N Nu = = a (N Gr N Pr ) m where a, m = constants N Gr = Grashof number = D 3 2 g T/ 2 D = characteristic dimension (m) = coefficient of volumetric expansion (K -1 ) T = Temperature difference between wall and surrounding bulk ( o C) All physical properties are evaluated at film temperature (T f = (T w +T b )/2) hD k
Use Figure A Use Figure B
Example Estimate the convective heat transfer coefficient for convective heat loss from a horizontal 10 cm diameter stem pipe. The surface temperature of the uninsulated pipe is 130 C, and the air temperature is 30 C
Other empirical equations for h estimation
1. Forced Convection Flow Inside a Circular Tube All properties at fluid bulk mean temperature (arithmetic mean of inlet and outlet temperature). Nusselt numbers Nu0 from sections 1-1 to 1-3 have to be corrected for temperature- dependent fluid properties according to section 1-4.
1-2 Simultaneously developing laminar flow (Re < 2300) Constant wall temperature: (Stephan) Constant wall heat flux: which is valid over the range 0.7 7.
1-3 Fully developed turbulent and transition flow (Re > 2300) Constant wall heat flux: (Petukhov, Gnielinski) where Constant wall temperature: For fluids with Pr > 0.7 correlation for constant wall heat flux can be used with negligible error.
1-4 Effects of property variation with temperature Liquids, laminar and turbulent flow: Subscript w: at wall temperature, without subscript: at mean fluid temperature Gases, laminar flow: Nu = Nu 0 Gases, turbulent flow: Temperatures in Kelvin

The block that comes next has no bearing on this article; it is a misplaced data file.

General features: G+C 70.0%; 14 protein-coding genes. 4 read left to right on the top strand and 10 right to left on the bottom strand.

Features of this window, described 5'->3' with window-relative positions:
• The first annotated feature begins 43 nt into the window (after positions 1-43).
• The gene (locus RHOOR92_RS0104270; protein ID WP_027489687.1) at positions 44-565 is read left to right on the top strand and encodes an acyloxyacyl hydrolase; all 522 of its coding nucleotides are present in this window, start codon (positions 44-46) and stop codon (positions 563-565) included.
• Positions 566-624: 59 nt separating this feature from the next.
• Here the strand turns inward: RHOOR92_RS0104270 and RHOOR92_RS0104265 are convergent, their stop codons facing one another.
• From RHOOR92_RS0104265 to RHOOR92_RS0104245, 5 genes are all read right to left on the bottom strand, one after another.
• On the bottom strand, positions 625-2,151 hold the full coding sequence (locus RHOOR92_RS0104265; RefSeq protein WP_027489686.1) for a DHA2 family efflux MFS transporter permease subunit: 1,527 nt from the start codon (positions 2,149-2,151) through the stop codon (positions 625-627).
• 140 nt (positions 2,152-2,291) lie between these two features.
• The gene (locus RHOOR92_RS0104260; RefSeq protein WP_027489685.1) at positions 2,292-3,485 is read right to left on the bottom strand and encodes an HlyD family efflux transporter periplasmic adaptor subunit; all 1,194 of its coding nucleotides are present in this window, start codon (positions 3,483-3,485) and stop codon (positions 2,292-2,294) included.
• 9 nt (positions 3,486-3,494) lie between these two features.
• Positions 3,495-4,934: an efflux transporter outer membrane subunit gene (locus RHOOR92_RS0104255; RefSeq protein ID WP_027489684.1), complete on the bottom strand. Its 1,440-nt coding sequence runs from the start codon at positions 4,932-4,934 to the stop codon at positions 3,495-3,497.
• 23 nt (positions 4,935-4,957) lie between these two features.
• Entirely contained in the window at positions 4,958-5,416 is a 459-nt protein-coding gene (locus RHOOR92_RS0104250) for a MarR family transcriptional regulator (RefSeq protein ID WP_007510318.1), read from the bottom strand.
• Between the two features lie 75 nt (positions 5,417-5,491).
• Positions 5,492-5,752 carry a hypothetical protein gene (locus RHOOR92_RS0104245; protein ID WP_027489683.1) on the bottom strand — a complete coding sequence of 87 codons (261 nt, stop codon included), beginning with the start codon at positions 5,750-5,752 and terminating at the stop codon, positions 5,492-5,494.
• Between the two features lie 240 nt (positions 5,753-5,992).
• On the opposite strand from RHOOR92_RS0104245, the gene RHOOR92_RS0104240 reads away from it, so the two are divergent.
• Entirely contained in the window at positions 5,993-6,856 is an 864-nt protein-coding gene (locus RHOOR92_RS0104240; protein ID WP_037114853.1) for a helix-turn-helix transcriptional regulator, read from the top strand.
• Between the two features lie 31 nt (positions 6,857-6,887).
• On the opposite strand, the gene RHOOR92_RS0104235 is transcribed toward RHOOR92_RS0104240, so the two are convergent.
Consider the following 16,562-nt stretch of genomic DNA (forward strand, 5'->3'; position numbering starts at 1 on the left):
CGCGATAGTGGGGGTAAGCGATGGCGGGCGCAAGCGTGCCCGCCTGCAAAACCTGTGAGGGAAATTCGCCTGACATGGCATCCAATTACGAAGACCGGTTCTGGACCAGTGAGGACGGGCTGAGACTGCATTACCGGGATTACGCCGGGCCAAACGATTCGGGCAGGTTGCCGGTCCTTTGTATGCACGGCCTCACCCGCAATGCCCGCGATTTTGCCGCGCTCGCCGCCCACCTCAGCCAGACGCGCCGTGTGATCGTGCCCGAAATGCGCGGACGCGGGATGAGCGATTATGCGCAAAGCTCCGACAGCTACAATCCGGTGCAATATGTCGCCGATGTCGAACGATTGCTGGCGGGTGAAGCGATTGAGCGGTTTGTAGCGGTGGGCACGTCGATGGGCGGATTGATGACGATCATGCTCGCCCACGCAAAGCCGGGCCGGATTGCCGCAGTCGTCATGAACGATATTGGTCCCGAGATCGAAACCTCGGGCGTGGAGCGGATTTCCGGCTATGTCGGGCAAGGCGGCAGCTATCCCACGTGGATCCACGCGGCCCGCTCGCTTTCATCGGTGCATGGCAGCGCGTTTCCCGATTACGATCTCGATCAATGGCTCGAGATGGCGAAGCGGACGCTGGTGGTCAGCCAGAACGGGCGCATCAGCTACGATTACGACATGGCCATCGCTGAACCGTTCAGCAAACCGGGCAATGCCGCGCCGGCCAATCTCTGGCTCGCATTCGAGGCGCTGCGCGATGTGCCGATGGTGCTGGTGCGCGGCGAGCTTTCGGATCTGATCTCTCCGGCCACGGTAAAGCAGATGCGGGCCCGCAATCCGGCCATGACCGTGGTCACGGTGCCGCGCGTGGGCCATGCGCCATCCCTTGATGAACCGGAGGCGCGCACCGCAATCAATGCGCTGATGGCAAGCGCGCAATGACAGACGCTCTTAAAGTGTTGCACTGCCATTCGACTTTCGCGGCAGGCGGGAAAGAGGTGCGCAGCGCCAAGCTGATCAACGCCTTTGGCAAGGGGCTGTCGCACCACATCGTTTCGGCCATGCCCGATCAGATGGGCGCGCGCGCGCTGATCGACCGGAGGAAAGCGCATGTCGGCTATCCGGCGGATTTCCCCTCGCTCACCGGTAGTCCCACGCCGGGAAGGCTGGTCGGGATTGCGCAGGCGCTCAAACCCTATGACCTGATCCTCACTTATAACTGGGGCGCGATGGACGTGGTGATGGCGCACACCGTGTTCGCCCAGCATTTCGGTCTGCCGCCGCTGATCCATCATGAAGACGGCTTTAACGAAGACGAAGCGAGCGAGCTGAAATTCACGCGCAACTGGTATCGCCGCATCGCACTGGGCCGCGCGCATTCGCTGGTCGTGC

2. Forced Convection Flow Inside Concentric Annular Ducts, Turbulent (Re > 2300) All properties at fluid bulk mean temperature (arithmetic mean of inlet and outlet temperature). D h = D o - D i
Heat transfer at the inner wall, outer wall insulated: (Petukhov and Roizen) Heat transfer at the outer wall, inner wall insulated: (Petukhov and Roizen) Heat transfer at both walls, same wall temperatures: (Stephan)
3. Forced Convection Flow Inside Non-Circular Ducts, Turbulent (Re > 2300) Equations for circular tube with hydraulic diameter
4. Forced Convection Flow Across Single Circular Cylinders D = cylinder diameter, u m = free-stream velocity, all properties at fluid bulk mean temperature.
4-1 Smooth circular cylinder Valid over the ranges 10 < Re l < 107 and 0.6 < Pr < 1000 (Gnielinski) where
4-2 Effects of property variation with temperature Liquids: Subscript w: at wall temperature, without subscript: at mean fluid temperature. Gases: Temperatures in Kelvin.
5. Forced Convection Flow over a Flat Plate All properties at mean film temperature
Laminar boundary layer, constant wall temperature: (Pohlhausen) valid for Re L < 2x10 5, 0.6 < Pr < 10 Turbulent boundary layer along the whole plate, constant wall temperature: (Petukhov) Boundary layer with laminar-turbulent transition: (Gnielinski)
6. Natural Convection All properties at L = characteristic length
Nu 0 "Length" L Vertical wall0.67H Horizontal cylinder0.36D Sphere2.00D
For ideal gases: (temperature in K) (Churchill, Thelen) valid for 10 -4 < Gr Pr < 4x10 14, 0.022 < Pr < 7640, and constant wall temperature
Combined free and forced convection From J.P. Holman (1992)
UWT = uniform wall temp., UHF = uniform heat flux Aiding flow = forced and free convec. Are in the same direction while opposite flow means they are in opposite direction.